91 Global Analysis of Glycosylphosphatidylinositols or GPIomics of Infective Trypomastigote Forms of Trypanosoma Cruzi

Wednesday, November 4, 2009: 12:00 PM
Kohlberg (Camino Real Hotel)
Ernesto S. Nakayasu , Dept. of Biological Sciences, The Border Biomedical Research Center, University of Texas at El Paso, El Paso, TX
Alexandre F. Marques , Dept. of Biological Sciences, The Border Biomedical Research Center, University of Texas at El Paso, El Paso, TX
Felipe G. Lopes , Dept. of Biological Sciences, The Border Biomedical Research Center, University of Texas at El Paso, El Paso, TX
Igor C. Almeida , Dept. of Biological Sciences, The Border Biomedical Research Center, University of Texas at El Paso, El Paso, TX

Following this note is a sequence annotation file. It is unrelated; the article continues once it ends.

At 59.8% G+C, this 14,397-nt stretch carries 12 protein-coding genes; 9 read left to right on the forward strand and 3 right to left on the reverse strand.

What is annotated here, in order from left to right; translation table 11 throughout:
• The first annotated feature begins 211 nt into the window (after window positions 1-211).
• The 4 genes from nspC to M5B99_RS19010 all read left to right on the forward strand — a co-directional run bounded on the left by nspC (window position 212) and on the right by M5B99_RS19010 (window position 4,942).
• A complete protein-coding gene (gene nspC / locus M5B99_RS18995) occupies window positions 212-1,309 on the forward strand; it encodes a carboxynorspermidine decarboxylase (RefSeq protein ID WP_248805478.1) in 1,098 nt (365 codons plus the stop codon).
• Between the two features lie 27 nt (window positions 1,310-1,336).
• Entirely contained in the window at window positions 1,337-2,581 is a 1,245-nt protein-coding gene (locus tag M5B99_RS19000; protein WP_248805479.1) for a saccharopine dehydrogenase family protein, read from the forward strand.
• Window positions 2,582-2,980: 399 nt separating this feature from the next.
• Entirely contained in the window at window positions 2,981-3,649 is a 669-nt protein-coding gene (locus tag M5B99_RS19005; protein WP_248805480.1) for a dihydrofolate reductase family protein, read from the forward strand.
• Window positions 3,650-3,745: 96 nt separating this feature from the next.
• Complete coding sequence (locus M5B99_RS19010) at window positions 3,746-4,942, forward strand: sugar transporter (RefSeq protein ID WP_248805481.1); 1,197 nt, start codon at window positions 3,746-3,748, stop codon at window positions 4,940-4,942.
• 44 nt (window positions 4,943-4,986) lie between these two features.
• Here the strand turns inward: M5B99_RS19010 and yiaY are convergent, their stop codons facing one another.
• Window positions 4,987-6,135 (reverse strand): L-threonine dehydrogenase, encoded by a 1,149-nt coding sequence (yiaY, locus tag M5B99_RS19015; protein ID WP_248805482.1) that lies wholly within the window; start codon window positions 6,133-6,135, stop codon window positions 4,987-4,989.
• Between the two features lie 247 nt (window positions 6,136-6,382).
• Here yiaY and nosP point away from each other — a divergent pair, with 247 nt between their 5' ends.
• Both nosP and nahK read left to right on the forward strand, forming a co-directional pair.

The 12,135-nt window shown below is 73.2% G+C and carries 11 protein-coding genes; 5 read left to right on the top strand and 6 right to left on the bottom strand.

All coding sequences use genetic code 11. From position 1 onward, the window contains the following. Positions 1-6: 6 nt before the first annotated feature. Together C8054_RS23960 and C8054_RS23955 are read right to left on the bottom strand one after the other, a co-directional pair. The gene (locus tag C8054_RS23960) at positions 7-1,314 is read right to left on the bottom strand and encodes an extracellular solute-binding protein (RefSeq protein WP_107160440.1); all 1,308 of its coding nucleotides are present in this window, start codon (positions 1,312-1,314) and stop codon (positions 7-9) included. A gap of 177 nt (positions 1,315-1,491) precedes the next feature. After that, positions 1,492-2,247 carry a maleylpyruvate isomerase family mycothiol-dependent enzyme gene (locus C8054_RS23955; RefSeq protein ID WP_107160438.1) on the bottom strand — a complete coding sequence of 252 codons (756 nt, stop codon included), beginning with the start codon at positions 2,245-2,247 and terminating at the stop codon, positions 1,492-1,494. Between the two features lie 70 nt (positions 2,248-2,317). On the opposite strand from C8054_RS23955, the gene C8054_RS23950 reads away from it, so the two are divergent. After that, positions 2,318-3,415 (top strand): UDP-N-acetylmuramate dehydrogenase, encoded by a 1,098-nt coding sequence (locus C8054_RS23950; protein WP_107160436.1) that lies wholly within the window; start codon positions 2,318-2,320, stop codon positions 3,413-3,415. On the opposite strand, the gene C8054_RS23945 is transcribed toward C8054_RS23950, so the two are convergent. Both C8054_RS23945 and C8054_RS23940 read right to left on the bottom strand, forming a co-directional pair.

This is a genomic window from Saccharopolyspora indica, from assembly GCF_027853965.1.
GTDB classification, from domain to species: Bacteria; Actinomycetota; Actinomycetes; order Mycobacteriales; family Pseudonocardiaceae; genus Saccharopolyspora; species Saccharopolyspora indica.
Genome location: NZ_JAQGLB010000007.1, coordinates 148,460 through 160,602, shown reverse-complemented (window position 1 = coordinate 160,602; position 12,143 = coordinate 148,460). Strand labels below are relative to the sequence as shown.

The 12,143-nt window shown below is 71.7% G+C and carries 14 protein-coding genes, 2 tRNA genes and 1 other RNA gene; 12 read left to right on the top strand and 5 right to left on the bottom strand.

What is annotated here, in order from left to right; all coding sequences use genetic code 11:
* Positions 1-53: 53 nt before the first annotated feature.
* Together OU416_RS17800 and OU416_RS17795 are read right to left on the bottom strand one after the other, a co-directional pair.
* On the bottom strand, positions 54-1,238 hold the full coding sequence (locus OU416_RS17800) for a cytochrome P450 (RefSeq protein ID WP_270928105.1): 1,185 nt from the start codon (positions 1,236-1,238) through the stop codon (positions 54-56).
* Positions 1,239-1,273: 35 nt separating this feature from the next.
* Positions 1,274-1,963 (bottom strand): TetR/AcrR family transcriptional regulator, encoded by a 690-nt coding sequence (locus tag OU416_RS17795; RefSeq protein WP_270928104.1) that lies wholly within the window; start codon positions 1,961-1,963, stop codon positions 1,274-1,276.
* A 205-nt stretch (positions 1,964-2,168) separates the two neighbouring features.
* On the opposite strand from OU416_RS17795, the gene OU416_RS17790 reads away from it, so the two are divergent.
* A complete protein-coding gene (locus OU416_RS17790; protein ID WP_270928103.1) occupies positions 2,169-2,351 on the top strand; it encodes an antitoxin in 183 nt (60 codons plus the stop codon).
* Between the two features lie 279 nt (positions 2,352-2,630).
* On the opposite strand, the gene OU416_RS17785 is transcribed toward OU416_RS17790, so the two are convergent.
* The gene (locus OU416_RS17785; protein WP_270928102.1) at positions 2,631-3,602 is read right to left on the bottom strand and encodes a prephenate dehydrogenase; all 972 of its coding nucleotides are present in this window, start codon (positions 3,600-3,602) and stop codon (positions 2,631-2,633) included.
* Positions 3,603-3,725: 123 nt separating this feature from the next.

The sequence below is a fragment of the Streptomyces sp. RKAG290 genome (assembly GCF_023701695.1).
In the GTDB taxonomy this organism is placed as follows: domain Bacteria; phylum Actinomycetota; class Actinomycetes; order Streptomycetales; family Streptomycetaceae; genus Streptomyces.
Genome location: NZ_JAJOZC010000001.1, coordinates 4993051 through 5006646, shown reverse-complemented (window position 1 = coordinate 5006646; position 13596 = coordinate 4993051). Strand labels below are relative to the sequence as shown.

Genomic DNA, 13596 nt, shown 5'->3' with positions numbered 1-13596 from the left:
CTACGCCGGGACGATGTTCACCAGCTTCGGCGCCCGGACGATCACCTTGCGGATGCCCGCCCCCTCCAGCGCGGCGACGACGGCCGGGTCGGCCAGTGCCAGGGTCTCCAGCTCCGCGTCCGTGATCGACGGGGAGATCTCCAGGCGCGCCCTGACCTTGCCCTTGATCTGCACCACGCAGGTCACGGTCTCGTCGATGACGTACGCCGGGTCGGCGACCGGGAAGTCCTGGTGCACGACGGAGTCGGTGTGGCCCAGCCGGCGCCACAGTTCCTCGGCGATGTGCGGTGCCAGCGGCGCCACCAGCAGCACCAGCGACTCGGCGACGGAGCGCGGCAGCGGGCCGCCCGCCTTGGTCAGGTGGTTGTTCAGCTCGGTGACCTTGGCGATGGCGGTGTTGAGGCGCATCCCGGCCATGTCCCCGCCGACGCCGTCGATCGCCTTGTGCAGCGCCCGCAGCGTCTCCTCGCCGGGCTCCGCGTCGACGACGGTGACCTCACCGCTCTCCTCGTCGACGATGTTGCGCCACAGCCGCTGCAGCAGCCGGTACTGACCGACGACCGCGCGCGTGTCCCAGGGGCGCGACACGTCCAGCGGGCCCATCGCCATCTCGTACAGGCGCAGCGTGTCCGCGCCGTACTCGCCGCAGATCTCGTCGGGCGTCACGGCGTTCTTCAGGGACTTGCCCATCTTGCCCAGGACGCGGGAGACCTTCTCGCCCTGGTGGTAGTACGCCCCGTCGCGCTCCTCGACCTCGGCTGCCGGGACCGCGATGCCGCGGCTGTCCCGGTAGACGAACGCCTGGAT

Glycosylphosphatidylinositol (GPI)-anchoring is a ubiquitous post-translational modification of proteins of eukaryotes. In mammals, GPI is essential for embryonic development, and GPI-anchored proteins (GPI-APs) participate in relevant biological processes such as cell-cell interactions and antigenic presentation. In lower eukaryotes (e.g., protozoa, fungi), GPI-anchored molecules are implicated in key host-pathogen interactions such as host-cell adhesion and invasion, and pathogenesis. Recently, we have described a highly sensitive and straightforward approach that employs liquid chromatography-tandem mass spectrometry (LC-MSn) for the analysis of the GPIome (GPIomics) of non-infective epimastigote forms of Trypanosoma cruzi, the etiologic agent of Chagas disease (Nakayasu et al., Mol. Syst. Biol., 2009). Here we use the GPIomic approach to analyze GPIs (from GPI-APs and free GPIs) of the infective T. cruzi trypomastigote forms derived from parasite-infected mammalian cells. We have identified approximately 100 GPI species, most of them previously unknown. In contrast to epimastigote-derived GPIs, trypomastigote-derived GPIs have longer glycan core and sn-1-O-alkyl-2-O-acyl-glycerolipid moiety frequently containing unsaturated fatty acid chains (C18:1 or C18:2). Also, several lyso-alkyl GPIs, not found in epimastigotes, were observed in trypomastigotes. These traits underline significant differences in the GPI biosynthesis between epimastigote and trypomastigote forms that could be exploited for the development of new and more effective therapeutic approaches for Chagas disease. Acknowledgments: NIH grants R01AI070655 and 5G12RR008124, and NIH/RISE/UTEP program.